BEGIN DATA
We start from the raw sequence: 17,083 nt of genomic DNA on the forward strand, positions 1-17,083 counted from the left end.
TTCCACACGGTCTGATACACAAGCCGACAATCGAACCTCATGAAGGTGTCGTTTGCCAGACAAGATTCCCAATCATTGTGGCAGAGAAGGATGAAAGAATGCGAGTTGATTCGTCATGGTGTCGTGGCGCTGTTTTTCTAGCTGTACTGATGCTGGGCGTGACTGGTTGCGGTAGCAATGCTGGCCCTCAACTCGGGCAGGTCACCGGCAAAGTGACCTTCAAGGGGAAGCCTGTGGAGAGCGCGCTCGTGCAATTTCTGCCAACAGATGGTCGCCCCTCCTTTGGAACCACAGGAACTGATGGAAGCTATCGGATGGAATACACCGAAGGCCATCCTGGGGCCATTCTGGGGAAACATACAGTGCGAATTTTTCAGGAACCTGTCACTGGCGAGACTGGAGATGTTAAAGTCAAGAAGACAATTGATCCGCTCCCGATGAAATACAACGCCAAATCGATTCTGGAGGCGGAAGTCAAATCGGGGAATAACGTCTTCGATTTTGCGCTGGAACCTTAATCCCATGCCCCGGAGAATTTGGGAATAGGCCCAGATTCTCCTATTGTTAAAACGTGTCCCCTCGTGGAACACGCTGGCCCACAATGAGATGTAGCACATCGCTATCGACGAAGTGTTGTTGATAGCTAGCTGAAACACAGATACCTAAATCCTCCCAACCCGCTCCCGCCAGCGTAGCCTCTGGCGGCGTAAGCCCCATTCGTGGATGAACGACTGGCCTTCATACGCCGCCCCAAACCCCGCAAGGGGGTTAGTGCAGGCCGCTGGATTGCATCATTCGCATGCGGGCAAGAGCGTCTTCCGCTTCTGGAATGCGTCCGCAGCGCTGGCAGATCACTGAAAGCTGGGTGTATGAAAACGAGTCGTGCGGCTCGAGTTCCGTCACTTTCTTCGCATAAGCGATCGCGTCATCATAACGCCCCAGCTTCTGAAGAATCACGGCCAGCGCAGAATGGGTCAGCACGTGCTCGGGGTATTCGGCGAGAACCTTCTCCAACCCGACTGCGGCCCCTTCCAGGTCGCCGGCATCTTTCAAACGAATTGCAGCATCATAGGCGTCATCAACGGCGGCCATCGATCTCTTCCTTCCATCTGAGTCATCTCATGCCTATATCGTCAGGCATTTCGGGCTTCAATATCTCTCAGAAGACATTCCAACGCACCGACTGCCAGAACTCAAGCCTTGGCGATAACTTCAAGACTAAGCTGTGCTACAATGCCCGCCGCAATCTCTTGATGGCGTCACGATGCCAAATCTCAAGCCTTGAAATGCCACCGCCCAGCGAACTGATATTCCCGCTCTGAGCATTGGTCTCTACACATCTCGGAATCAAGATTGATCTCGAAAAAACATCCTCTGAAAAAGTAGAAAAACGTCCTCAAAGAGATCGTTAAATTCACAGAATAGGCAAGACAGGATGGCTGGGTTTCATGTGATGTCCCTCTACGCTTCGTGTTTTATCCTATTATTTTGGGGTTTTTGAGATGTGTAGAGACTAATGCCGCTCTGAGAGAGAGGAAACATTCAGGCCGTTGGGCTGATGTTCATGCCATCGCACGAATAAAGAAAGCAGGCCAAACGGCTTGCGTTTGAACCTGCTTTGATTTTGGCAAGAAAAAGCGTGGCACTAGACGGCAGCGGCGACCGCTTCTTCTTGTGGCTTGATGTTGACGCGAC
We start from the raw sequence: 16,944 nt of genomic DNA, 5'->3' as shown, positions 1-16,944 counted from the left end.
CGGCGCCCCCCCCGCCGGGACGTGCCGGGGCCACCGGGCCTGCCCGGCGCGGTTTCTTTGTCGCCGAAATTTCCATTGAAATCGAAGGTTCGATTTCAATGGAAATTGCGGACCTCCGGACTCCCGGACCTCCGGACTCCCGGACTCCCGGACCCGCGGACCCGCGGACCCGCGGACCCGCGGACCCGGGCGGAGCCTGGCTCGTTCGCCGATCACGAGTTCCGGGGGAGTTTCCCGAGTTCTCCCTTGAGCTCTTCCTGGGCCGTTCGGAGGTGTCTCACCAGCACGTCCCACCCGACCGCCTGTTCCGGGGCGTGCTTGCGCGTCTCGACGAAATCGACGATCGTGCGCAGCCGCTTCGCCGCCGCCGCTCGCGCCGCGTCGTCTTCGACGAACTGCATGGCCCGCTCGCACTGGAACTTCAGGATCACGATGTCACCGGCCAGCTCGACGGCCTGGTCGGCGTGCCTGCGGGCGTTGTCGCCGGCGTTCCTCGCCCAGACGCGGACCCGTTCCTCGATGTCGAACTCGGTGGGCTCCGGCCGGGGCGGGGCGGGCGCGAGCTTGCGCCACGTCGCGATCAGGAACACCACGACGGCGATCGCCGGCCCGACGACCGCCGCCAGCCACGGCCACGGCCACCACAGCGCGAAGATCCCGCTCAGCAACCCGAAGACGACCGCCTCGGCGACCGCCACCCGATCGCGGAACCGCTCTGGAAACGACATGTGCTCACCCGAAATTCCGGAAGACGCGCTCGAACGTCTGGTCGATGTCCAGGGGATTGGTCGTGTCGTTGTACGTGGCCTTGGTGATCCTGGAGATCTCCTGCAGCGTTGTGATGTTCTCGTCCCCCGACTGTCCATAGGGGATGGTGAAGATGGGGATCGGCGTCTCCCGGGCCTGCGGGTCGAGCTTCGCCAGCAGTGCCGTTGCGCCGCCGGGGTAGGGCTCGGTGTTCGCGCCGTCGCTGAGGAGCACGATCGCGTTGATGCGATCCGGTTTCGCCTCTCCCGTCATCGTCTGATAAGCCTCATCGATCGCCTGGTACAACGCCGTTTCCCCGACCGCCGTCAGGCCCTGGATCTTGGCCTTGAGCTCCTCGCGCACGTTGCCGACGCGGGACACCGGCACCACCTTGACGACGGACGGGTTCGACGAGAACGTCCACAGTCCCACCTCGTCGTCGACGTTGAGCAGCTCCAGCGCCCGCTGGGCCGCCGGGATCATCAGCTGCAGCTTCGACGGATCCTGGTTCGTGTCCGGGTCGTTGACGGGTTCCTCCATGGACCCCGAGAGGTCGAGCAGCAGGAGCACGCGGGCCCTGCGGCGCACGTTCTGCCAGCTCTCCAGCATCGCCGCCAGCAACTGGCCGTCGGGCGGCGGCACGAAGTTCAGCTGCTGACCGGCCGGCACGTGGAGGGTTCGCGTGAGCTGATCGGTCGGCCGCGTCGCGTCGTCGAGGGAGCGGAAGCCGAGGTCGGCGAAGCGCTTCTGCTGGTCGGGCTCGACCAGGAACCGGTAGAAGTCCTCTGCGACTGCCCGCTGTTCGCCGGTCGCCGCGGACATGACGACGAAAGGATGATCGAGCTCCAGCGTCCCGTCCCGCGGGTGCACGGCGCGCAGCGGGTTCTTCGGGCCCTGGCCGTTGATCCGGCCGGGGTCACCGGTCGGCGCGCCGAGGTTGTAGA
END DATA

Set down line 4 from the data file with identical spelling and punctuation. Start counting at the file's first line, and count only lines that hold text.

CGGCGCCCCCCCCGCCGGGACGTGCCGGGGCCACCGGGCCTGCCCGGCGCGGTTTCTTTGTCGCCGAAATTTCCATTGAAATCGAAGGTTCGATTTCAATGGAAATTGCGGACCTCCGGACTCCCGGACCTCCGGACTCCCGGACTCCCGGACCCGCGGACCCGCGGACCCGCGGACCCGCGGACCCGGGCGGAGCCTGGCTCGTTCGCCGATCACGAGTTCCGGGGGAGTTTCCCGAGTTCTCCCTTGAGCTCTTCCTGGGCCGTTCGGAGGTGTCTCACCAGCACGTCCCACCCGACCGCCTGTTCCGGGGCGTGCTTGCGCGTCTCGACGAAATCGACGATCGTGCGCAGCCGCTTCGCCGCCGCCGCTCGCGCCGCGTCGTCTTCGACGAACTGCATGGCCCGCTCGCACTGGAACTTCAGGATCACGATGTCACCGGCCAGCTCGACGGCCTGGTCGGCGTGCCTGCGGGCGTTGTCGCCGGCGTTCCTCGCCCAGACGCGGACCCGTTCCTCGATGTCGAACTCGGTGGGCTCCGGCCGGGGCGGGGCGGGCGCGAGCTTGCGCCACGTCGCGATCAGGAACACCACGACGGCGATCGCCGGCCCGACGACCGCCGCCAGCCACGGCCACGGCCACCACAGCGCGAAGATCCCGCTCAGCAACCCGAAGACGACCGCCTCGGCGACCGCCACCCGATCGCGGAACCGCTCTGGAAACGACATGTGCTCACCCGAAATTCCGGAAGACGCGCTCGAACGTCTGGTCGATGTCCAGGGGATTGGTCGTGTCGTTGTACGTGGCCTTGGTGATCCTGGAGATCTCCTGCAGCGTTGTGATGTTCTCGTCCCCCGACTGTCCATAGGGGATGGTGAAGATGGGGATCGGCGTCTCCCGGGCCTGCGGGTCGAGCTTCGCCAGCAGTGCCGTTGCGCCGCCGGGGTAGGGCTCGGTGTTCGCGCCGTCGCTGAGGAGCACGATCGCGTTGATGCGATCCGGTTTCGCCTCTCCCGTCATCGTCTGATAAGCCTCATCGATCGCCTGGTACAACGCCGTTTCCCCGACCGCCGTCAGGCCCTGGATCTTGGCCTTGAGCTCCTCGCGCACGTTGCCGACGCGGGACACCGGCACCACCTTGACGACGGACGGGTTCGACGAGAACGTCCACAGTCCCACCTCGTCGTCGACGTTGAGCAGCTCCAGCGCCCGCTGGGCCGCCGGGATCATCAGCTGCAGCTTCGACGGATCCTGGTTCGTGTCCGGGTCGTTGACGGGTTCCTCCATGGACCCCGAGAGGTCGAGCAGCAGGAGCACGCGGGCCCTGCGGCGCACGTTCTGCCAGCTCTCCAGCATCGCCGCCAGCAACTGGCCGTCGGGCGGCGGCACGAAGTTCAGCTGCTGACCGGCCGGCACGTGGAGGGTTCGCGTGAGCTGATCGGTCGGCCGCGTCGCGTCGTCGAGGGAGCGGAAGCCGAGGTCGGCGAAGCGCTTCTGCTGGTCGGGCTCGACCAGGAACCGGTAGAAGTCCTCTGCGACTGCCCGCTGTTCGCCGGTCGCCGCGGACATGACGACGAAAGGATGATCGAGCTCCAGCGTCCCGTCCCGCGGGTGCACGGCGCGCAGCGGGTTCTTCGGGCCCTGGCCGTTGATCCGGCCGGGGTCACCGGTCGGCGCGCCGAGGTTGTAGA